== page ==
The highlight of my summer 2015 is very much different from the previous years.
This season, I haven't engaged in a summer romance or in any affair or a meet-cute that can be shelved in my library of personal anecdotes.
I engaged in the summer feels.
After tons of fast-reading Young-Adult fiction in participation to a game in our book club - the most recent getting the "Worst Read of the Year" award, I finally dedicated some of the hot days to reading a very feminine novel, Siri Hustvedt's The Summer Without Men.
Hustvedt, from a generation of hard-pronounced Norwegian surnames, is the wife of the New York Trilogy's Paul Auster. Since I am no fan of the husband and I am yet to explore the works of the wife, this first read got me hooked. I am about to read her bestseller, What I Loved, and in preparation with the works of her prose, I read the yellow book first.
The first line got me engaged -
Sometime after he said the word pause, I went mad and landed in the hospital.
All the while I made a sweeping generalization of this is a very very VERY SAD story of a problematic woman. But it is not, actually. It wasn't a sad story. It isn't also the coming of age; for the main character, Mia Fredricksen, is an old woman. No, not in the middle-life crisis, mind you, but actually contemplating life in general.
The writing style Siri used in this book is "tell, than show". In a plethora of written diary entries, introspection, and letters (whether snail or electronic), she dealt with the departure of her husband after thirty years of marriage. It was bitter at first; her being mad with men, explaining the philosophical and the scientific battle of men and women. Some, I find it absurd, trying her best to put out whatever she is really proving in the realm of the Battle of the Sexes. I even researched on the scientists she mentioned, for all I know really are some studies of Sigmund Freud. It is not dragging - I believe it is more of, you as a reader, letting yourself be her soundboard - you are slowly becoming a listener to her rants and debates and sometimes unsound "thinking aloud"s, if there is such a term.
The book is divided into three sections, made obvious by the doodles Siri drew. Three sections, or let us say, the three stages of getting by. (I think getting by is more proper than moving on. After all, she is torn between two stages of life: (a) Cue-ing nostalgia and (b) Waiting on death. This is on my personal note, because Mia is not actually on her #YOLO state, she is an old momma)
|Doodle 1: Grumpy with Summer Heat|
Part one composed of her mercurial moments, the Summer after she recovered from the Brief Psychotic Disorder, triggered by the pause. This is also where she get to know The Swans, a group of friends under her mother's realm; her neighbor Lola (and her family), with all sorts of TV Dramas most Filipino mothers watched out for; and the Teenage Witches of Bonden. As a reader you get to know her daughter Daisy and her sister Bea.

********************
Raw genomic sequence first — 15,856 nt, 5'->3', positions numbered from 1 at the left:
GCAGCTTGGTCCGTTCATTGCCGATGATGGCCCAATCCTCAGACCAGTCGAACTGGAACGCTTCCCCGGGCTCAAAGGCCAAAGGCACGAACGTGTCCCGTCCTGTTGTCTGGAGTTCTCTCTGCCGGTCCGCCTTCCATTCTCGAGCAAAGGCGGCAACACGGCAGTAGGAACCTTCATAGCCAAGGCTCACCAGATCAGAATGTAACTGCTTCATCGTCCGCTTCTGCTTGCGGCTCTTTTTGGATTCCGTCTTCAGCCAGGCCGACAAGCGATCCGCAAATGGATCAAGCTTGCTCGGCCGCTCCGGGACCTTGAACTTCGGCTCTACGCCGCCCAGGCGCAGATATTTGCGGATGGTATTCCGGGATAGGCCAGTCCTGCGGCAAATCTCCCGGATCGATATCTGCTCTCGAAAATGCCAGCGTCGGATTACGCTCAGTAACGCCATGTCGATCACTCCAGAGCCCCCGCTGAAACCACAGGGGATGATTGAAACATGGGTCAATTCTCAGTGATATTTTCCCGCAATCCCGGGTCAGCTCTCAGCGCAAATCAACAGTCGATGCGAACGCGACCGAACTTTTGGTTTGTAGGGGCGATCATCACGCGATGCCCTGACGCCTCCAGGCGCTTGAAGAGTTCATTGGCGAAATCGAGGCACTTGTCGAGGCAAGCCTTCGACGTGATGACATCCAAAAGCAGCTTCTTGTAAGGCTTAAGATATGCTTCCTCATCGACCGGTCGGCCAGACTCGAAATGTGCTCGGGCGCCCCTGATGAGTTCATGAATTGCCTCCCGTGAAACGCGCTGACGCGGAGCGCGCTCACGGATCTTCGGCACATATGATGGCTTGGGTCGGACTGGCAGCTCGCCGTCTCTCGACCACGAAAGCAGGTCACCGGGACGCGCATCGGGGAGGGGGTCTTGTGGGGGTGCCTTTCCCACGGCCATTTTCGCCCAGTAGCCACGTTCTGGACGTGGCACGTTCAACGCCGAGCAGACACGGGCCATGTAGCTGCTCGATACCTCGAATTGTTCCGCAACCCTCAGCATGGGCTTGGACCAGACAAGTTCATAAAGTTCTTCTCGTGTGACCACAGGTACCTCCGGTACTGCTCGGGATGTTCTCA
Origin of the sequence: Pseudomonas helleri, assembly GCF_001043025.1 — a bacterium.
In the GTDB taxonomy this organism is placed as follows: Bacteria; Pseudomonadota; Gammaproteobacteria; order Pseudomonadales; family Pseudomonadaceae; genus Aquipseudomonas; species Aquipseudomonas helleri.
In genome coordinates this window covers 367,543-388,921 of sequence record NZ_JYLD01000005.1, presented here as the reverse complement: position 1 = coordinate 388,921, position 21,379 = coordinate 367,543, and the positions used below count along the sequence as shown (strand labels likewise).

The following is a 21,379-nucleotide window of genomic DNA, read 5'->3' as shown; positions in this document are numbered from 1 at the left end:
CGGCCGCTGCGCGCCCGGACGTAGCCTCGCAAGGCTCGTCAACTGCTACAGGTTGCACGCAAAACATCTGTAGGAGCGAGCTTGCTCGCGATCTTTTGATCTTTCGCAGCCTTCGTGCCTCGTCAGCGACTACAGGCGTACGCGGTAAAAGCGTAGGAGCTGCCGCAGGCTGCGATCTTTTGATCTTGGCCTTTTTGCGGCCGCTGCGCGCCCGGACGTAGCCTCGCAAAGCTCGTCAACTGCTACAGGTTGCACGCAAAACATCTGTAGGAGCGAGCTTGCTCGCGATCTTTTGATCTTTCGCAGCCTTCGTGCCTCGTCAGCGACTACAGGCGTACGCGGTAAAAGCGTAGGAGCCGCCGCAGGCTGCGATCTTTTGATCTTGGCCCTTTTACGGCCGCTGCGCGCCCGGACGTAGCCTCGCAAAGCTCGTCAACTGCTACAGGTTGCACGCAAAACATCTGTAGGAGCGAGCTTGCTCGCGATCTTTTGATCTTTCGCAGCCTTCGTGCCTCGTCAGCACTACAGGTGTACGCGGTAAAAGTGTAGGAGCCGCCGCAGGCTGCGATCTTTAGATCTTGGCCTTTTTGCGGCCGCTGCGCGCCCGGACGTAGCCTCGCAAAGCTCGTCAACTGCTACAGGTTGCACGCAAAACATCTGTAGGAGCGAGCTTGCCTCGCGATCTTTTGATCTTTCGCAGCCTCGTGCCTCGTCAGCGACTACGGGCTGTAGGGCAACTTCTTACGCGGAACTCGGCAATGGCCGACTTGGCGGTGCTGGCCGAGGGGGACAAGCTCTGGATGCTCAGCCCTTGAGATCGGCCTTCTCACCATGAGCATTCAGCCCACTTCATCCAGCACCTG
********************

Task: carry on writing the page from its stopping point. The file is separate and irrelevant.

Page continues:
|Doodle 2: Chilling outside|
Part two is more of her involvement with these women, and less of remembering men. Truly, the book composed of women and their presence and men and their memories. She slowly detaches from her rants and frustrated sex-y diary entries, actually dealing with the characters around her. If you are a man who is curious about the book, you may find this part tiring, because Siri writes more womanly, indulging in intuition and of the senses. If you are a man, you might not sense "that something is odd", unless Mia mentions "Something is odd". I hope you get my drift.
|Doodle three: Feeling the Summer Breeze|
Part three is where the action comes in - when all the events happen concurrently yet sequentially. She deals with the issue around her new community, getting a space in the TV Drama she previously a narrator in, and slowly reviving her mushiness after seeing an end in an interlude.
This is the part I truly enjoyed. I felt Siri's writing the most sincere a woman writer ever written in this age of contemporary lit. It is also cinematic, some of the paragraphs feel scenic, making it stranger than Stranger Than Fiction. I felt like I was a camera rolling, without edit, capturing the candor of the character.
All at once, I felt sad for the whole lot of us human beings, as if I had suddenly been transported skyward and, like some omniscient narrator in a nineteenth-century novel, were looking down on the spectacle of flawed humanity and wishing things could be different, not wholly different, but different enough to spare some of us a little pain here and there.
Also, most of this part gave tons of heartwarming feels - the kind of feeling you have after a summer rain. A breezy feel after a very hot day.
MF: What do you want from me now?
MF: Woo me.
BI: Okay.It is not actually mushy, the cheese you see in romantic novels. It is more of something is there, you have to sense it.
A definite goodread, Siri's The Summer Without Men is striking with sincerity, beyond the usual bravado, and summery - may you as a reader is with a man or not.
Rating: 5 stars